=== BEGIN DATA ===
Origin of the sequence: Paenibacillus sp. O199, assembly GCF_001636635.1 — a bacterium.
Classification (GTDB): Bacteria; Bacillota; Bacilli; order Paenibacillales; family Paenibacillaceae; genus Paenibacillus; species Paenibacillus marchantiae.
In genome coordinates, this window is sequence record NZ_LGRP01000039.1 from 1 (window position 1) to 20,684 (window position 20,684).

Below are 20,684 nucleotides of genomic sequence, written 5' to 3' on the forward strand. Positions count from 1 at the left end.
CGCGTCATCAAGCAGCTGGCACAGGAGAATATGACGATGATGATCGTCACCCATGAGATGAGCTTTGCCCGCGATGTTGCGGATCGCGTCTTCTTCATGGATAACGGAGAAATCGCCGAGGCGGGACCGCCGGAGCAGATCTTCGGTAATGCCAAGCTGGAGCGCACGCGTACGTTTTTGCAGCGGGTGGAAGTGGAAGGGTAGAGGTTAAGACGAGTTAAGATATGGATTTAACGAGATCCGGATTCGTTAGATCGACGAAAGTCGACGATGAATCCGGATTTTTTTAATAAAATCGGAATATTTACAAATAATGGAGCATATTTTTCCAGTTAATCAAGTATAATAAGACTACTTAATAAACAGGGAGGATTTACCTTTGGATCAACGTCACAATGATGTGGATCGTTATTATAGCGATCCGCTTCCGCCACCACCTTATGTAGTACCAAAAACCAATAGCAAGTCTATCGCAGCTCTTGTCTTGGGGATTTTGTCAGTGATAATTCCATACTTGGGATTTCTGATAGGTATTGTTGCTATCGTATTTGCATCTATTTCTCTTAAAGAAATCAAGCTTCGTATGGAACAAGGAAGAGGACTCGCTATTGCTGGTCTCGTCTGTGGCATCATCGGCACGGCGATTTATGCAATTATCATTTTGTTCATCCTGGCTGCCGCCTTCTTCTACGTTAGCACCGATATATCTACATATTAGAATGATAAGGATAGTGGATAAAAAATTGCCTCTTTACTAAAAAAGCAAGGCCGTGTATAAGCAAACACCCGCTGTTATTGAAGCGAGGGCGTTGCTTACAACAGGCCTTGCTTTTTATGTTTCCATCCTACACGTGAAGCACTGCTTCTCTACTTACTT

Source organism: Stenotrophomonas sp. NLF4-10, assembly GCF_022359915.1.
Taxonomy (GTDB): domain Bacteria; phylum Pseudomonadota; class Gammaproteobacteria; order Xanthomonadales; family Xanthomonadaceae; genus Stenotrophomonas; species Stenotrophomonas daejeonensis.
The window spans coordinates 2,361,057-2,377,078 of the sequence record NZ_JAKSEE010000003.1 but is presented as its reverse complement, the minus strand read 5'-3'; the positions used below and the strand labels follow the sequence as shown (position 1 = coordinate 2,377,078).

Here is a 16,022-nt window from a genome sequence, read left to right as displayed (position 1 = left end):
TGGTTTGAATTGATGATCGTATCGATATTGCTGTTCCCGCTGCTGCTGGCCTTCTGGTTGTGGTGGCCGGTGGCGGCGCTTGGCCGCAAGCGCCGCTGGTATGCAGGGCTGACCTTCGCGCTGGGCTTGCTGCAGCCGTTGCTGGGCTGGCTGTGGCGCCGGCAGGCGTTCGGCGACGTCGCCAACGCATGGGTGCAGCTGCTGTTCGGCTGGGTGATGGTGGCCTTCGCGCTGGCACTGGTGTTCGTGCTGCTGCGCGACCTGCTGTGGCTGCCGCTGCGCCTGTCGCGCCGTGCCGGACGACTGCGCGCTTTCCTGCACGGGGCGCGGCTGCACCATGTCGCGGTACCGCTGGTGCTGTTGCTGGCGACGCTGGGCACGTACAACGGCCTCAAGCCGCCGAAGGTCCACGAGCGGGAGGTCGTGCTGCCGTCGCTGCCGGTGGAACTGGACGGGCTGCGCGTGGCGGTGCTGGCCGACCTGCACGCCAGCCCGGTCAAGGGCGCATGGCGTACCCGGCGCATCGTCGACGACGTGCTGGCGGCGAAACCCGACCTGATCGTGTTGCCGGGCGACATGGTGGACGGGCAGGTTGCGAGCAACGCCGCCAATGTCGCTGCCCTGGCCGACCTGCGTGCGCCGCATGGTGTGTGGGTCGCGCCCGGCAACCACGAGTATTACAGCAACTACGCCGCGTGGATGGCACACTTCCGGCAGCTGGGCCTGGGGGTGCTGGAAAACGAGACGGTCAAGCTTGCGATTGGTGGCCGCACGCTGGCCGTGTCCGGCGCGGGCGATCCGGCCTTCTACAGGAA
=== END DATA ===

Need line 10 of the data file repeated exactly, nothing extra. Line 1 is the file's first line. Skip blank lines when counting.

TGGTTTGAATTGATGATCGTATCGATATTGCTGTTCCCGCTGCTGCTGGCCTTCTGGTTGTGGTGGCCGGTGGCGGCGCTTGGCCGCAAGCGCCGCTGGTATGCAGGGCTGACCTTCGCGCTGGGCTTGCTGCAGCCGTTGCTGGGCTGGCTGTGGCGCCGGCAGGCGTTCGGCGACGTCGCCAACGCATGGGTGCAGCTGCTGTTCGGCTGGGTGATGGTGGCCTTCGCGCTGGCACTGGTGTTCGTGCTGCTGCGCGACCTGCTGTGGCTGCCGCTGCGCCTGTCGCGCCGTGCCGGACGACTGCGCGCTTTCCTGCACGGGGCGCGGCTGCACCATGTCGCGGTACCGCTGGTGCTGTTGCTGGCGACGCTGGGCACGTACAACGGCCTCAAGCCGCCGAAGGTCCACGAGCGGGAGGTCGTGCTGCCGTCGCTGCCGGTGGAACTGGACGGGCTGCGCGTGGCGGTGCTGGCCGACCTGCACGCCAGCCCGGTCAAGGGCGCATGGCGTACCCGGCGCATCGTCGACGACGTGCTGGCGGCGAAACCCGACCTGATCGTGTTGCCGGGCGACATGGTGGACGGGCAGGTTGCGAGCAACGCCGCCAATGTCGCTGCCCTGGCCGACCTGCGTGCGCCGCATGGTGTGTGGGTCGCGCCCGGCAACCACGAGTATTACAGCAACTACGCCGCGTGGATGGCACACTTCCGGCAGCTGGGCCTGGGGGTGCTGGAAAACGAGACGGTCAAGCTTGCGATTGGTGGCCGCACGCTGGCCGTGTCCGGCGCGGGCGATCCGGCCTTCTACAGGAA